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By Hailey Gaunt

The Uganda Wildlife Authority (UWA) made a distressing announcement last week: 15 tonnes of ivory have been seized within and outside its borders in the past five years.

The revelation came during the meeting of a national wildlife crime coordination task force in Jinja, Uganda and was originally reported by Uganda’s Daily Monitor. The task force, which was established after an escalation in wildlife crime and trade in 2012, brings together 13 agencies in the effort to combat poaching and other illegal wildlife-related activities in the country.

Other alarming statistics were detailed at the meeting by UWA enforcement manager, Ms Margaret Kasumba:

  • Uganda made 40 ivory seizures since 2013
  • 2,200 kilograms of pangolin scales were uncovered in January 2015
  • 1.3 tons of ivory were seized in February 2017

The numbers flesh out an already grim-looking sketch of dwindling wildlife populations on the continent but are in no way surprising. According to the 2016 Global Elephant Census, a three-year aerial survey of 18 African countries, elephant populations declined by 30 percent between 2007 and 2014 in 15 countries. The study also indicated that the rate of decline – 8 percent per year – is largely thanks to poaching. In many countries, the highest concentration of carcasses was found in dedicated conservation areas.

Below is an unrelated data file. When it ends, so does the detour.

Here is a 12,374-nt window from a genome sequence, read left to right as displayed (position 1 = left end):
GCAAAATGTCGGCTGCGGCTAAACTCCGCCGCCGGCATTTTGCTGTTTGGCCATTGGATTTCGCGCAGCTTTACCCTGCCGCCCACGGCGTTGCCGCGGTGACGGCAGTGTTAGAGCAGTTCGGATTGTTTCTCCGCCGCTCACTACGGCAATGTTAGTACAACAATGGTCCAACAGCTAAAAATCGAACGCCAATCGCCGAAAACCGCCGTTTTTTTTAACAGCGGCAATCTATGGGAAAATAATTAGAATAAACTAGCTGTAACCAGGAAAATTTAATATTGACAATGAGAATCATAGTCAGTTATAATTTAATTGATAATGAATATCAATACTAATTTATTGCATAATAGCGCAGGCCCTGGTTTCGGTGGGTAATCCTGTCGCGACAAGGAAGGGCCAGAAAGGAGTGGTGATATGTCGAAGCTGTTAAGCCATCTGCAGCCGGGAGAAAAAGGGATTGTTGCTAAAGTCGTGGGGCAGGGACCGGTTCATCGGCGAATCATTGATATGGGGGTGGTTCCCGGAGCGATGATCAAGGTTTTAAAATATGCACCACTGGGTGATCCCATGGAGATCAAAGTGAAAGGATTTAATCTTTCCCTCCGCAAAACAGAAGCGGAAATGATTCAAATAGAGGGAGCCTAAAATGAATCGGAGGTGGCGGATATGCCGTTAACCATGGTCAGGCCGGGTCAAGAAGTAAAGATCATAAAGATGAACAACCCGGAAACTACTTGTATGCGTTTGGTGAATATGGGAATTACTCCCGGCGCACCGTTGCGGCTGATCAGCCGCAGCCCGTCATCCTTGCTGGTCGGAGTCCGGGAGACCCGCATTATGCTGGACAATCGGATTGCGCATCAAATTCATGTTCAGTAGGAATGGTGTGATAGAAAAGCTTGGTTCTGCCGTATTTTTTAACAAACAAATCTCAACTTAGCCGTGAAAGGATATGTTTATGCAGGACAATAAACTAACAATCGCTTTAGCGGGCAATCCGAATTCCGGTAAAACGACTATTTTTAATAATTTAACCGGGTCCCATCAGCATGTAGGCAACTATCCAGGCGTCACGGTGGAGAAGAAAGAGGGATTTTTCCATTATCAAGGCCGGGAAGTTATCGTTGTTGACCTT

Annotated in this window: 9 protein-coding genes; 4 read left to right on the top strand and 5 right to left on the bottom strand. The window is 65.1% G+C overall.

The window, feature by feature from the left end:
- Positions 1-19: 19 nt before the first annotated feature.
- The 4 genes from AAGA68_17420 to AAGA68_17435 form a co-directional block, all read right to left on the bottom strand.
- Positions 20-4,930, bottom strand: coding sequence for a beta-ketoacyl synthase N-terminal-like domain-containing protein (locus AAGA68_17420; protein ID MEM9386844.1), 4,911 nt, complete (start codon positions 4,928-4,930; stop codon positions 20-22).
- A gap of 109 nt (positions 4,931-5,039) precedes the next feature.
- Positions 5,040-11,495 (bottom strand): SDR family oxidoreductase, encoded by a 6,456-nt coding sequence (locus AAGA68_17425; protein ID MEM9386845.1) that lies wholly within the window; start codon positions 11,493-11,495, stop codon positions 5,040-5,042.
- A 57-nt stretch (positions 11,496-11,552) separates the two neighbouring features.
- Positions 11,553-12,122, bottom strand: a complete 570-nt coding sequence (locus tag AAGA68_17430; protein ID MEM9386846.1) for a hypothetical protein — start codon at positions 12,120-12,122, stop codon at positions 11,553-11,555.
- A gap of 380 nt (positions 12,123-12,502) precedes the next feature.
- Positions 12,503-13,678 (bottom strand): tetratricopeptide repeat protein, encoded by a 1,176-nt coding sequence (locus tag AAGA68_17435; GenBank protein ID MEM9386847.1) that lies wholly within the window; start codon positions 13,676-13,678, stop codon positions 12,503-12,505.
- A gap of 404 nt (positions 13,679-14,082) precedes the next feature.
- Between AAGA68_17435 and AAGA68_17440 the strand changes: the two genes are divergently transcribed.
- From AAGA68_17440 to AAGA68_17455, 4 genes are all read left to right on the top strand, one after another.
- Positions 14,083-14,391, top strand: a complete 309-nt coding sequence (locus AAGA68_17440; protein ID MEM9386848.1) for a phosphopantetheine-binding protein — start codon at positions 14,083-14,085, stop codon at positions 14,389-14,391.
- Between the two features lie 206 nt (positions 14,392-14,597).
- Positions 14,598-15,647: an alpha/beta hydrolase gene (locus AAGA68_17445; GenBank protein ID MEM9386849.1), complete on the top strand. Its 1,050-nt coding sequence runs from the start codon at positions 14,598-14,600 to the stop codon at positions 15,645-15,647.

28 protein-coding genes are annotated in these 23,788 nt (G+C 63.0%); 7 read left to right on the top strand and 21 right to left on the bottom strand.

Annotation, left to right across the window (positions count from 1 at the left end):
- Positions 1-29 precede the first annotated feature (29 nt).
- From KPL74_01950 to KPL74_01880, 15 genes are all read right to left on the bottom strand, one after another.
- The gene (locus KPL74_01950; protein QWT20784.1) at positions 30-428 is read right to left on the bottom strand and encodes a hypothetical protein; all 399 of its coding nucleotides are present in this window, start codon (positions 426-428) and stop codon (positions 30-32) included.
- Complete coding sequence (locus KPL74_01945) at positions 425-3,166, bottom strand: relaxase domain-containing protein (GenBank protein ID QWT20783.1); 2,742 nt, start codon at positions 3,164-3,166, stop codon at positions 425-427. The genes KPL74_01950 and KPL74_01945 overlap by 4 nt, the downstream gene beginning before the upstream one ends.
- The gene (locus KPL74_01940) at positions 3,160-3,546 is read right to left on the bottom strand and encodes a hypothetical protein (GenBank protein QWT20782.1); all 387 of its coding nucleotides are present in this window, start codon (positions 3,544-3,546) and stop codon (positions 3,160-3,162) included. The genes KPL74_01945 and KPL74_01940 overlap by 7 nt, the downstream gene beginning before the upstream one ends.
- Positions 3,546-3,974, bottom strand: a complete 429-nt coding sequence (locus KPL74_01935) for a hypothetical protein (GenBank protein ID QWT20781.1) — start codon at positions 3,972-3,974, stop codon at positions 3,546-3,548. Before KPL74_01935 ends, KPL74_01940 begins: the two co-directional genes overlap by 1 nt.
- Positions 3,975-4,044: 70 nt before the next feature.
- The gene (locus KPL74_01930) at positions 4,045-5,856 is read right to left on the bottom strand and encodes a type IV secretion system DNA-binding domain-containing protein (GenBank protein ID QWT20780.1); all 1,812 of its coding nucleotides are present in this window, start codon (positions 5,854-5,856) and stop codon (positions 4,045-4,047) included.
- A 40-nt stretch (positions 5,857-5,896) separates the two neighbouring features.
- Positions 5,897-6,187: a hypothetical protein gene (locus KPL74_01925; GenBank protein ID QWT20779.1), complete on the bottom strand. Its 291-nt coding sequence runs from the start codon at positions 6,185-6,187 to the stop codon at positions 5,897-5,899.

Further illustrating the sophistication of illegal trade networks and the possible corruption that fuels them, Kasumba reported that most people arrested in possession of ivory said it had been smuggled from the Republic of the Congo or the Democratic Republic of the Congo.

Mr Sabilla Chemonges, UWA’s Legal and Corporate Affairs Director, stressed the importance of their mission:

"Wildlife crime steals from every current and future Ugandan and from the economy. We have been working in isolation and we have realized the need for synergy.” He added that, besides the task force, the government had set up special courts and wildlife investigation and prosecution desks to help expedite the processes related to the crimes.

At a time of increased consciousness through global campaigns, in-depth exposés – even promising political moves like China’s banning of ivory in 2017 -- it might seem like the plight of elephants is looking up. UWA’s statistics serve a sobering reminder.

According to Network for Animals (NFA) campaign director, David Barritt, this is a time for increased vigilance. “NFA has been warning for years that elephant poaching is ramping up again, fueled by demand from Asia. The fact that some countries are now calling for the ban on the ivory trade to be lifted is encouraging poachers to kill elephants because they believe, if the trade is made legal, it will be easier to infiltrate poached ivory into the legal system.”

Footnote: Our picture shows NFA’s Paul Seigel and campaign director David Barritt, with confiscated elephant tusks in Uganda 20 years ago. That’s how long we’ve been fighting the evil ivory trade. The only difference now is that the tusks are shorter because all the big tusked elephants have been killed.


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